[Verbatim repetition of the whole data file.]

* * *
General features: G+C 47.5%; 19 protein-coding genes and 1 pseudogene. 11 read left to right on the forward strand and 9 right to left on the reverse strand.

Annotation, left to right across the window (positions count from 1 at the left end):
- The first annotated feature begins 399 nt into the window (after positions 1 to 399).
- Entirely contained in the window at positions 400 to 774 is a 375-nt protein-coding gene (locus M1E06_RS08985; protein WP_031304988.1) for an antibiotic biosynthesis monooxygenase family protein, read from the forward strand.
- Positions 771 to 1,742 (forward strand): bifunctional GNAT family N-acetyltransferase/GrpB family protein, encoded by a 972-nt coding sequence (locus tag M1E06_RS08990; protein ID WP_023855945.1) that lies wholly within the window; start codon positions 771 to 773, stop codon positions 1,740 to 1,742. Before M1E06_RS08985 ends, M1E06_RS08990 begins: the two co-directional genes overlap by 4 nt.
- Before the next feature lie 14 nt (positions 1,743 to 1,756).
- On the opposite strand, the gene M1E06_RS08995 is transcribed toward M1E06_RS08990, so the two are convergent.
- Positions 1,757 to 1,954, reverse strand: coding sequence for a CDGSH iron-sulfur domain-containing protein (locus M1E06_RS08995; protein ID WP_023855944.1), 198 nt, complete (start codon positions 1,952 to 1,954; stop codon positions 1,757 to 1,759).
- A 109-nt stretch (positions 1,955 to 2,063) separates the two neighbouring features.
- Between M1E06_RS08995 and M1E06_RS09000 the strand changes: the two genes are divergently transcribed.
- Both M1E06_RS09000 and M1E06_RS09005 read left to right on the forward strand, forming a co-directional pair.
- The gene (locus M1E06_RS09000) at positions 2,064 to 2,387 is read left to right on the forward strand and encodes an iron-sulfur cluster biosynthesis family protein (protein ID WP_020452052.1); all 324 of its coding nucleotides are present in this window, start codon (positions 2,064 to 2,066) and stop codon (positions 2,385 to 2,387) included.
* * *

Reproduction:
General features: G+C 47.5%; 19 protein-coding genes and 1 pseudogene. 11 read left to right on the forward strand and 9 right to left on the reverse strand.

Annotation, left to right across the window (positions count from 1 at the left end):
- The first annotated feature begins 399 nt into the window (after positions 1 to 399).
- Entirely contained in the window at positions 400 to 774 is a 375-nt protein-coding gene (locus M1E06_RS08985; protein WP_031304988.1) for an antibiotic biosynthesis monooxygenase family protein, read from the forward strand.
- Positions 771 to 1,742 (forward strand): bifunctional GNAT family N-acetyltransferase/GrpB family protein, encoded by a 972-nt coding sequence (locus tag M1E06_RS08990; protein ID WP_023855945.1) that lies wholly within the window; start codon positions 771 to 773, stop codon positions 1,740 to 1,742. Before M1E06_RS08985 ends, M1E06_RS08990 begins: the two co-directional genes overlap by 4 nt.
- Before the next feature lie 14 nt (positions 1,743 to 1,756).
- On the opposite strand, the gene M1E06_RS08995 is transcribed toward M1E06_RS08990, so the two are convergent.
- Positions 1,757 to 1,954, reverse strand: coding sequence for a CDGSH iron-sulfur domain-containing protein (locus M1E06_RS08995; protein ID WP_023855944.1), 198 nt, complete (start codon positions 1,952 to 1,954; stop codon positions 1,757 to 1,759).
- A 109-nt stretch (positions 1,955 to 2,063) separates the two neighbouring features.
- Between M1E06_RS08995 and M1E06_RS09000 the strand changes: the two genes are divergently transcribed.
- Both M1E06_RS09000 and M1E06_RS09005 read left to right on the forward strand, forming a co-directional pair.
- The gene (locus M1E06_RS09000) at positions 2,064 to 2,387 is read left to right on the forward strand and encodes an iron-sulfur cluster biosynthesis family protein (protein ID WP_020452052.1); all 324 of its coding nucleotides are present in this window, start codon (positions 2,064 to 2,066) and stop codon (positions 2,385 to 2,387) included.